The idea of public and private in Islamic societies can be quite different from western notions of space. The harem and the practice of seclusion were important aspects of life in the Ottoman Empire, but are often misunderstood by westerners. In the Ottoman Empire, social and political life for the upper class occurred solely within private spaces for men as well as women, while poor men and women lived and worked side by side in public spaces. Therefore, an individual's seclusion demonstrated both social and political status, and in no way was seclusion solely a female experience. In fact, the sultan's power was demonstrated through his seclusion within the harem; women were able to gain political and social power according to their proximity to him.
The Ottoman Harem
The term "harem" is derived from the Arabic root h-r-m, which means, among other things, sacred, and is a term of respect referring to religious purity. The harem of an Ottoman household, which was common only among the wealthy, did not simply consist of a male head and his wives, but included children, widowed sisters or mothers, and female servants as well. In the West, it is generally seen as a sexual place of female oppression where women lacked power and men were forbidden. Quite contrary to these beliefs, the harem was a patriarchal support system and the center of family and social life. Family politics, rather than sex, was the main force behind the harem and men and women both occupied the space. The Imperial Harem (harem-i humayun, the harem of the sultan), though similar in idea, was much more complex, and was an extremely organized system of administration and hierarchy.
Unlike structures of western government, where increased power often means increased public profiles, power in the Imperial Harem was linked to seclusion, as it demonstrated one's proximity to the sultan. Over the centuries of Ottoman rule, the sultan became increasingly secluded within the harem and the princes, or future rulers, stayed within its confines as well. This allowed royal women a greater ability to participate in politics. The valide sultan ruled the harem, with much influence over her sons, and played an important role in state affairs between rulers. The valide sultans were so powerful that the later Ottoman period has been referred to by some as "The Age of Women."
The Topkapi Harem
For centuries, the Topkapi Palace in Istanbul was the center of Ottoman politics and it was here, around 1620, that the harem's power hierarchy was developed. Individuals within the harem were divided into three groups: the elite, the administrative, and the rank-and-file services. The harem had at this point grown from a dynastic residence to a training institution for men and women to become the Ottoman elite under the sultan. Boys and girls were sent respectively to the gate and the harem, both slave training institutions. Women and men held administrative positions, and the institution could be seen as two complementary systems - one male and one female - which paralleled each other in governing and managing.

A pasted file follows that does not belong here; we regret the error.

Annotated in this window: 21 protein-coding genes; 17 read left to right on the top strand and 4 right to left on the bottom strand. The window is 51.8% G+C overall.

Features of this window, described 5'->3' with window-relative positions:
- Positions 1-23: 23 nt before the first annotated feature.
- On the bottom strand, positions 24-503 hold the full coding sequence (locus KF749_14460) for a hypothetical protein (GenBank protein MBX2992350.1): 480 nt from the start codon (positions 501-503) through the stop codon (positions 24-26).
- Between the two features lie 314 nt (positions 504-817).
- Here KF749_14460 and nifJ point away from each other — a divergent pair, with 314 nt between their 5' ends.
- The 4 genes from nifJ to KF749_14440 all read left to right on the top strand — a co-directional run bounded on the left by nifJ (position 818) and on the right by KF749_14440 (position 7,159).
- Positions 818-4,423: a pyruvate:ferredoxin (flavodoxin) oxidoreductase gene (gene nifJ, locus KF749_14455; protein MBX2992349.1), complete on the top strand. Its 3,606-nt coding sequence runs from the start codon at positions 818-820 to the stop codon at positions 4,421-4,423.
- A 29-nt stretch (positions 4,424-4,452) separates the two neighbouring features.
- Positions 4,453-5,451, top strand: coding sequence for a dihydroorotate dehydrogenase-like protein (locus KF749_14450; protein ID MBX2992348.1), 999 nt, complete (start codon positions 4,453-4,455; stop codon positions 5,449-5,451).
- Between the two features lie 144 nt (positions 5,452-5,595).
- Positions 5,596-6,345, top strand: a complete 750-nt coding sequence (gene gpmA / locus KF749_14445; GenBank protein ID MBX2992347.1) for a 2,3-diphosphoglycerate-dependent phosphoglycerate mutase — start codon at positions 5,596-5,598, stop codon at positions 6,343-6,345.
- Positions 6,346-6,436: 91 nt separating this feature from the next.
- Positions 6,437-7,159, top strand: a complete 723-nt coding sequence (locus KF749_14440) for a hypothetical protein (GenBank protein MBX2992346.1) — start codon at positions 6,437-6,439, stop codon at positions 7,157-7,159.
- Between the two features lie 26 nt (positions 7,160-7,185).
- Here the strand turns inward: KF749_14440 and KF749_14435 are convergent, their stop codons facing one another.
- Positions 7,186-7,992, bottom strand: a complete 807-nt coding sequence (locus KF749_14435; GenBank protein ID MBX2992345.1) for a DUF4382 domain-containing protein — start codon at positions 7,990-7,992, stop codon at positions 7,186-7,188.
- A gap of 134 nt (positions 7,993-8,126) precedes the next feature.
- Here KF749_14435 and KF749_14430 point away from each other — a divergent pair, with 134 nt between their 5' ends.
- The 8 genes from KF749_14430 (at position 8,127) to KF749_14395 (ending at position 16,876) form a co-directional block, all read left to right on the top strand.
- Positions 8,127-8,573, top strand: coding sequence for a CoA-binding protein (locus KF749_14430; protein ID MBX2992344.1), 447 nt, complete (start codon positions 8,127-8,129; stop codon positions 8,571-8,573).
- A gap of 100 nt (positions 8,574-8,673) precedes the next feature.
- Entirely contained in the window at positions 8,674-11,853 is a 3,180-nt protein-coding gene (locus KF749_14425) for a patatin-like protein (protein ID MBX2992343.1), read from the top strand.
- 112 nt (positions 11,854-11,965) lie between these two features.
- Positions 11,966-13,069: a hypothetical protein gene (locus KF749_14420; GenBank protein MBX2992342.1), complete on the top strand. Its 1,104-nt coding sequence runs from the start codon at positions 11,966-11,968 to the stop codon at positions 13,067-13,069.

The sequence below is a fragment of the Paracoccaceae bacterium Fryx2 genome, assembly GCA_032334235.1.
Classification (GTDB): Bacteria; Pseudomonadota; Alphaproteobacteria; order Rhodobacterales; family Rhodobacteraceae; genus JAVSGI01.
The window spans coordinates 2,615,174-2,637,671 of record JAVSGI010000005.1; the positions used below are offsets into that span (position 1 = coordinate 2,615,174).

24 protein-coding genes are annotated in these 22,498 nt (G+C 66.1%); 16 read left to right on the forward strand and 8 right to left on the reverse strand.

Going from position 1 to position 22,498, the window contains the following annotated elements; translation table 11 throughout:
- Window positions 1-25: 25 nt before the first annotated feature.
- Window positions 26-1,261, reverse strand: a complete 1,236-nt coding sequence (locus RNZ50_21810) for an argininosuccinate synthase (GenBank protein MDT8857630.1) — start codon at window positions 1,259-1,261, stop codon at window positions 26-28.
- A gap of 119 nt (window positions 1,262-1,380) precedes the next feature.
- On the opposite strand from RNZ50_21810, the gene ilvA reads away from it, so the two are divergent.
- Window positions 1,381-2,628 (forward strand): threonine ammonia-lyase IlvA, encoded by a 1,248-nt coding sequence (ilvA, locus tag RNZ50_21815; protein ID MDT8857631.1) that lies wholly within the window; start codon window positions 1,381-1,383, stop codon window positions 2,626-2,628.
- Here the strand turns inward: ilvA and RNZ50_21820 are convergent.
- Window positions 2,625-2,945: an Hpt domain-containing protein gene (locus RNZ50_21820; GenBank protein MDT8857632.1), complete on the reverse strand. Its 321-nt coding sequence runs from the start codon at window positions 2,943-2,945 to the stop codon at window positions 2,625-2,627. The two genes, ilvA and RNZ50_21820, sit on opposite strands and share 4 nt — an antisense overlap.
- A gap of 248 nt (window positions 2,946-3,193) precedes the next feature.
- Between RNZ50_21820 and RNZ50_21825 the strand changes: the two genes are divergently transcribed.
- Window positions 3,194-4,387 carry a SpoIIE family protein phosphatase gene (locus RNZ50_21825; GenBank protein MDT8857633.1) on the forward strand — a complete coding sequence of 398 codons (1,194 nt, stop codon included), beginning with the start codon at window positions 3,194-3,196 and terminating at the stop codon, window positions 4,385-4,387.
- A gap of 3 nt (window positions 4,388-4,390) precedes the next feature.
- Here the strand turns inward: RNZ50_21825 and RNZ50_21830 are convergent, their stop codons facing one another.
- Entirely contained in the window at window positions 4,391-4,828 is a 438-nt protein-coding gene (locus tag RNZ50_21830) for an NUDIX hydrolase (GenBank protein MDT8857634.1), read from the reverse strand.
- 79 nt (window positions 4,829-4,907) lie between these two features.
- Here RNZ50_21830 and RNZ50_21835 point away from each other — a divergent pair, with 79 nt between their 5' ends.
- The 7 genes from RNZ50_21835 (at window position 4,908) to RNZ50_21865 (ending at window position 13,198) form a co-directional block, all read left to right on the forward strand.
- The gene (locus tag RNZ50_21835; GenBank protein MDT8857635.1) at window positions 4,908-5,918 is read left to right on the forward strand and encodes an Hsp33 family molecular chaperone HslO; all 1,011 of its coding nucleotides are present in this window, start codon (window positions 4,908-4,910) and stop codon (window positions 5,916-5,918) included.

A strong power hierarchy was present among the elite within the harem. An individual's status was demonstrated through authority and wealth, which was distributed accordingly. The valide sultan maintained a superior position over all others. She was followed in status and stipend by the haseki, or favorite concubine to the sultan. The royal concubines were next, followed by the princes and princesses, who were not given much status or particularly large stipends. The sultan's wet nurse, the daye khatun, was considered a member of the family elite, as well as the ketkhuda khatun, who played an important administrative role as the harem stewardess. Both received generous stipends and patronized charitable works which demonstrated their status among the dynastic elite.
The architecture of the Topkapi depicts spacially the ideological power structure and hierarchies of the post-1620 Ottoman harem. Size and opulence (or lack thereof) of living quarters coincided with the rank and stature of the inhabitant, and space within the harem was rigidly controlled. The valide sultan's quarters were centrally situated, as she was the head of the harem and from here could supervise both the family apartments and those belonging to servants and administrators. Her position, and the positions of other administrative women within the harem, exemplifies the powerful roles women in elite Ottoman society were able to play. The harem was the center of political life in Ottoman society, thus the role of women was quite prominent in this effect.